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Open Access Publications from the University of California

Embodied Metaphor in Communication about Experiences of COVID-19 Pandemic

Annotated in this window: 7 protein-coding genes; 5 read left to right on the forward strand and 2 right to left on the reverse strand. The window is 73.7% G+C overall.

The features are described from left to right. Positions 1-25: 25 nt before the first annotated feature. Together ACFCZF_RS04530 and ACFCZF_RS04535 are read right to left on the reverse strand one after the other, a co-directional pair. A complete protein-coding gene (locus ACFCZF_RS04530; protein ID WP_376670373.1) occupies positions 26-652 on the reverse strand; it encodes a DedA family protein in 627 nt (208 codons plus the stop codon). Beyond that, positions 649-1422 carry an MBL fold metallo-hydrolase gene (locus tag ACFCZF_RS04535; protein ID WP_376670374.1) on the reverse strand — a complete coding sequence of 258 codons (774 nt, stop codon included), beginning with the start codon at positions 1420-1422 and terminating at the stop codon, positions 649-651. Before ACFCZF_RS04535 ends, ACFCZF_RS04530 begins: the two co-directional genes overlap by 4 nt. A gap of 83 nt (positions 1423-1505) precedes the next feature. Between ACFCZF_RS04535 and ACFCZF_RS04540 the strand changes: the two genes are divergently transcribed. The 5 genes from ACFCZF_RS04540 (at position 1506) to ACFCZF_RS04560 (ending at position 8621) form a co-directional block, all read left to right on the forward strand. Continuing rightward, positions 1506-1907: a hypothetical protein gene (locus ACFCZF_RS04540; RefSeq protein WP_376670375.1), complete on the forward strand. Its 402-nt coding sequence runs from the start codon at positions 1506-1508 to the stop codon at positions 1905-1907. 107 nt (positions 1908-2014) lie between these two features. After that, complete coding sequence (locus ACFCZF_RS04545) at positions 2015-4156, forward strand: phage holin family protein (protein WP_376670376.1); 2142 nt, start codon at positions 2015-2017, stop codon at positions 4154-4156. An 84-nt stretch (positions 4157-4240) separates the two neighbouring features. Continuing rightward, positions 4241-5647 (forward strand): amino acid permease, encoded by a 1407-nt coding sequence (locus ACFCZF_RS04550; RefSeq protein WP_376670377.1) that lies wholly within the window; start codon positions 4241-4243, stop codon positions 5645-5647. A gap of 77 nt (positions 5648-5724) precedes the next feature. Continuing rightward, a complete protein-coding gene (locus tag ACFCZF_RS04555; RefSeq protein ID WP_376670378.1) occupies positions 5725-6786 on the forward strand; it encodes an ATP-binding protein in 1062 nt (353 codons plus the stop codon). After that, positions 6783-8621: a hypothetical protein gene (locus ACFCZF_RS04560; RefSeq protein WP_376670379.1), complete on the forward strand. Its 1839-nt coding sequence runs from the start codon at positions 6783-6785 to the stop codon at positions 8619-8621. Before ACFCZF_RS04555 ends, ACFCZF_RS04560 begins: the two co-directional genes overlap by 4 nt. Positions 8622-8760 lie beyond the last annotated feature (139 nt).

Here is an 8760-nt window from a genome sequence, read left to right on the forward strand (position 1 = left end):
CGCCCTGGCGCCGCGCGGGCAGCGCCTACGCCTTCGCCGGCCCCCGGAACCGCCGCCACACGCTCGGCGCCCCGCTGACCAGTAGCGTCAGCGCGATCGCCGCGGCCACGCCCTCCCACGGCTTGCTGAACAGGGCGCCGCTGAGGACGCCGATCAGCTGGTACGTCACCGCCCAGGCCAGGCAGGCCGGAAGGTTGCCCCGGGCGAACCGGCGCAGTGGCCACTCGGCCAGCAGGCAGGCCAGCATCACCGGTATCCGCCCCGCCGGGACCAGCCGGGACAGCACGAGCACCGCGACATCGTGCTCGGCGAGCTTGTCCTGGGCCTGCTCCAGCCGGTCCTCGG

This study investigated how a group of twenty seven Wuhan citizens (coronavirus patients and their family member, medical staff, college students, social workers, teacher, journalist) employed metaphors to communicate about their experiences of COVID-19 pandemic through in-depth individual interviews. The analysis of metaphors captured the different kinds of emotional states and psychological conditions of the research participants, focusing on their mental imagery of COVID-19, extreme emotional experiences, and symbolic behaviors under the pandemic. The results show that multiple metaphors were used to construe emotionally-complex, isolating experiences of the COVID-19 pandemic. Most metaphorical narratives are grounded in embodied sensorimotor experiences such as body parts, batting, fighting, hit, weight, temperature, spatialization, motion, violence, light, and journey. Embodied metaphors were manifested in both verbal expressions and nonlinguistic behaviors (e.g., patients’ symptom of obsessive-compulsive behaviors). These results suggest that the bodily experiences of the pandemic, the environment, and the psychological factors combine to shape people’s metaphorical thinking processes.

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